Industrial Action

Image used on the website Industrial Action by Junior Doctors between 24 and 28 February 2024
Junior Doctors will strike from 7am on Saturday 24 February until 11.59pm on Wednesday 28 February. Action is likely to cause long waits in Emergency Departments.
If it’s not a life-threatening emergency, get the help you need via:
• 111.nhs.uk can support you at home or direct you to the best service for you
• Your pharmacy can help with over the counter medicines, emergency contraception and minor illnesses
• Mental health support, please contact 0800 448 0828
• Corby Urgent Care Centre can help treat lacerations, cuts, sprains, trains, minor burns and wounds
• For medical attention please contact your GP practice as normal.

Important Information: The use of face coverings and gloves when coming to into hospital

People infected with COVID-19 can have very mild or no respiratory symptoms (asymptomatic) and can transmit the virus to others without being aware of it.
 
Following recommendations from the World Health organisation, and in line with UK government guidance, on Monday 15 June 2020 new measures were introduced at KGH to keep visitors, patients and staff safe; the need to wear a face covering at all times inside our hospital. To find out more.  
 
On Monday 19th July 2021, some restrictions changed in England however the hospital still requires visitors and staff to wear face coverings. 

Please remove your gloves - Good hand hygiene is one of the keys to defeating Coronavirus

  • If you are wearing gloves when attending our clinics you will be asked to remove them
  • We will ask that you wash your hands with soap or sanitiser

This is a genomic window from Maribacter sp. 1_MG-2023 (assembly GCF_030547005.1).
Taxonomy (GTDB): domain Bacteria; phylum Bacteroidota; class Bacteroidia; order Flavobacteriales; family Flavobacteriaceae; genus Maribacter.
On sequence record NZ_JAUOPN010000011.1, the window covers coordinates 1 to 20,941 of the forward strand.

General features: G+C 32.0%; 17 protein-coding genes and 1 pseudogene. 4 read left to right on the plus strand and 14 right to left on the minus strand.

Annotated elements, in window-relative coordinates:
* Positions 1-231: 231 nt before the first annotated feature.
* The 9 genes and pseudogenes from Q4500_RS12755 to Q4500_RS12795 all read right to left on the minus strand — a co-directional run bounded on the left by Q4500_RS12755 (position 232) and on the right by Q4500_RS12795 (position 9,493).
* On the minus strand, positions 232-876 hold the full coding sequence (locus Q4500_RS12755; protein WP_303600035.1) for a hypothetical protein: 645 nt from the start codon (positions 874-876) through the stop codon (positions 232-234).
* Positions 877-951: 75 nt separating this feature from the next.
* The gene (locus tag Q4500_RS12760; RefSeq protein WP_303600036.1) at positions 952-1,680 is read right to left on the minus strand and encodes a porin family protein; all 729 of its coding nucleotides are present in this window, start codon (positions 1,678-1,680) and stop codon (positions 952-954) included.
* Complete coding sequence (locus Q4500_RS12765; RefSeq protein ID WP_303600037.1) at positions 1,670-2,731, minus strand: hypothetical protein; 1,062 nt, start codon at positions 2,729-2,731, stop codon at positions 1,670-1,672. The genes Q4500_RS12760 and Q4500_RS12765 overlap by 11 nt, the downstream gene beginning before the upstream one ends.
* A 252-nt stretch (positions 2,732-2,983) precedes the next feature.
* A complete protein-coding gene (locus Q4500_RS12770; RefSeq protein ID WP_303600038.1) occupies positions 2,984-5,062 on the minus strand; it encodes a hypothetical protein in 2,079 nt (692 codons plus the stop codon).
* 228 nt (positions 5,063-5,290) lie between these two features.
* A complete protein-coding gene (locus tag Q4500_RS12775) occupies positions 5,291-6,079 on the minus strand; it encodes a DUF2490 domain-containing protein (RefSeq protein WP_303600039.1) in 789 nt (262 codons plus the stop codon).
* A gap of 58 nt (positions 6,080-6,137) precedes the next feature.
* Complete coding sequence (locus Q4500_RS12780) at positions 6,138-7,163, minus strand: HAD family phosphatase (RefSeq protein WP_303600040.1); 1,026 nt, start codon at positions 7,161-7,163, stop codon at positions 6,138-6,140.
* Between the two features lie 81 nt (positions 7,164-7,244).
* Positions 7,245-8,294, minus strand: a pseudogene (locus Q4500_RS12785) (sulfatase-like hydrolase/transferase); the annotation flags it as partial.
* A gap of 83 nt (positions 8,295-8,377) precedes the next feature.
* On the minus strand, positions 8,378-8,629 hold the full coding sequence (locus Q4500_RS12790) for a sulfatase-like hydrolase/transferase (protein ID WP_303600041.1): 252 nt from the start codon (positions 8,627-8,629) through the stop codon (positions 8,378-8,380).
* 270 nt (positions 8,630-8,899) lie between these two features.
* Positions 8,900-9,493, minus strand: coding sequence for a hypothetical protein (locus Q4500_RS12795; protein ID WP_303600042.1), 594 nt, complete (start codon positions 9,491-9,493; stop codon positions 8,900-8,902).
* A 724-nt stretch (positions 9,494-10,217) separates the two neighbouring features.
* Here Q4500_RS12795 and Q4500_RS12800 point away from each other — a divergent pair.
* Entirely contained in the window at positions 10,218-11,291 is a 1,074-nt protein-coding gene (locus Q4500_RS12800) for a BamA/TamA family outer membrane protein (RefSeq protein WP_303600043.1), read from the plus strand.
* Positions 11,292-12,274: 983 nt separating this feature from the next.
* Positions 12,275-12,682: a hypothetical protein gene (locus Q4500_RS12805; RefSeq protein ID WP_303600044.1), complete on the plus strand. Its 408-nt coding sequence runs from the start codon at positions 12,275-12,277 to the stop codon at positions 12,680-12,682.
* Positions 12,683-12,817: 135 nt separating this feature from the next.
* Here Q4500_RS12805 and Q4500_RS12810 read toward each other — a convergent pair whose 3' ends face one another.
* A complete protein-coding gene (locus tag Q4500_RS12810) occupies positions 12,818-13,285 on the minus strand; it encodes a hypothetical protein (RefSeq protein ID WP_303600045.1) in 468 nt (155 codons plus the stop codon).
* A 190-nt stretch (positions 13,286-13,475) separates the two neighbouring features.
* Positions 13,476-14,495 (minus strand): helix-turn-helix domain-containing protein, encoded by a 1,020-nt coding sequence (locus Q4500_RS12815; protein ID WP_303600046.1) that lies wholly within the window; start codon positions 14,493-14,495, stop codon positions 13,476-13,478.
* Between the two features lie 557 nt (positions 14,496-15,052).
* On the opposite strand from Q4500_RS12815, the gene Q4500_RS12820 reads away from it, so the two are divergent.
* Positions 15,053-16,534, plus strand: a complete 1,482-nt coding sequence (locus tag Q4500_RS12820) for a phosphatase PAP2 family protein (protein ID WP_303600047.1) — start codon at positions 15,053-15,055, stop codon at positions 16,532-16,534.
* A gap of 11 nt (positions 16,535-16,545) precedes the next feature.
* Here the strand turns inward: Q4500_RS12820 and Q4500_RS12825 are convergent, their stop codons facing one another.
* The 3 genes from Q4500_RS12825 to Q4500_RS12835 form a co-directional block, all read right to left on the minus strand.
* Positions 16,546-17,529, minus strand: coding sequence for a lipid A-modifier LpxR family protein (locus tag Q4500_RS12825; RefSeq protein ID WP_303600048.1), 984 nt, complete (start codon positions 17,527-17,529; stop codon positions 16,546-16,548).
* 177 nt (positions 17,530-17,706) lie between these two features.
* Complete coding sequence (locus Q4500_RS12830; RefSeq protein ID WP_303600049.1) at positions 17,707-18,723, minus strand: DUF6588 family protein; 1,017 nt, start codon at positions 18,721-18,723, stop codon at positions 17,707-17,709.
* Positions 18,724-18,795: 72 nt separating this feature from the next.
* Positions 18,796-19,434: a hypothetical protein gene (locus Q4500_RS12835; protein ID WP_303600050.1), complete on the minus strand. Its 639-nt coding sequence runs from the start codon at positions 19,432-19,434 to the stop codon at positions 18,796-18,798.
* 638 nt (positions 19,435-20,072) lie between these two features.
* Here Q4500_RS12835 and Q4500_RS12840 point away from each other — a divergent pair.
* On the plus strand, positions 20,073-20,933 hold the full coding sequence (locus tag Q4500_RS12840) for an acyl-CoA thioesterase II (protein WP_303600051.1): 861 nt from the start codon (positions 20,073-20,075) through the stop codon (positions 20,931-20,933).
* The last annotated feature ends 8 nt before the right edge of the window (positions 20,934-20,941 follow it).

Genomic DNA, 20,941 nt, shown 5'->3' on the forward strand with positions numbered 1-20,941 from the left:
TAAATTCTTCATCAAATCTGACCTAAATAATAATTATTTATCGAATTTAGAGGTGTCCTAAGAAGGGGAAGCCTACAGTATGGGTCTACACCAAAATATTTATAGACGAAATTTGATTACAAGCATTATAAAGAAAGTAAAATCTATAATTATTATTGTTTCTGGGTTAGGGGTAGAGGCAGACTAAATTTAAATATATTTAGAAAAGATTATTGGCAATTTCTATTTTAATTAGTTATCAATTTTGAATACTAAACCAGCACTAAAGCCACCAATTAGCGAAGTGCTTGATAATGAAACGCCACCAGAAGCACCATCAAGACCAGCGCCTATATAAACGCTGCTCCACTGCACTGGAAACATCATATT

• You may sanitise your hands and reapply your gloves before you leave

Smoking in Pregnancy

Stopping smoking in pregnancy is the best thing you can do for the your health and that your baby.

Smoking in pregnancy increases your risk of suffering from a miscarriage, delivering a stillborn baby, experiencing a neonatal death or sudden infant death (SIDs). Babies are also more likely to be born prematurely or growth restricted. This is because the poisons cigarettes deliver, go through the placenta and reduces the baby's access to oxygen. This includes, among other toxins, a poisonous gas called Carbon Monoxide. Every time you smoke a cigarette, or are exposed to passive smoke, carbon monoxide passes through the placenta, reduces the oxygen to your baby and makes their heart beat faster.
 
The earlier you can stop smoking in your pregnancy, the smaller these risks are. We know that with the right support, quitting is four times more likely. Your midwife will therefore offer you a referral to our stop smoking specialist pregnancy team at your booking appointment. The service is free, personal and can provide you with Nicotine Replacement Therapy.

Carbon Monoxide

Carbon monoxide is dangerous to you and your baby and is found in cigarettes but is also present in faulty boilers and car exhaust fumes.
 
We are lucky enough to have monitors that assess carbon monoxide exposure. This assessment was paused during the first wave of the COVID-19 pandemic, however following on from national advice, we are able to offer this service again as part of routine maternity care. This testing is offered to all women, regardless of smoking status. You can read more information on  why carbon monoxide screening matters .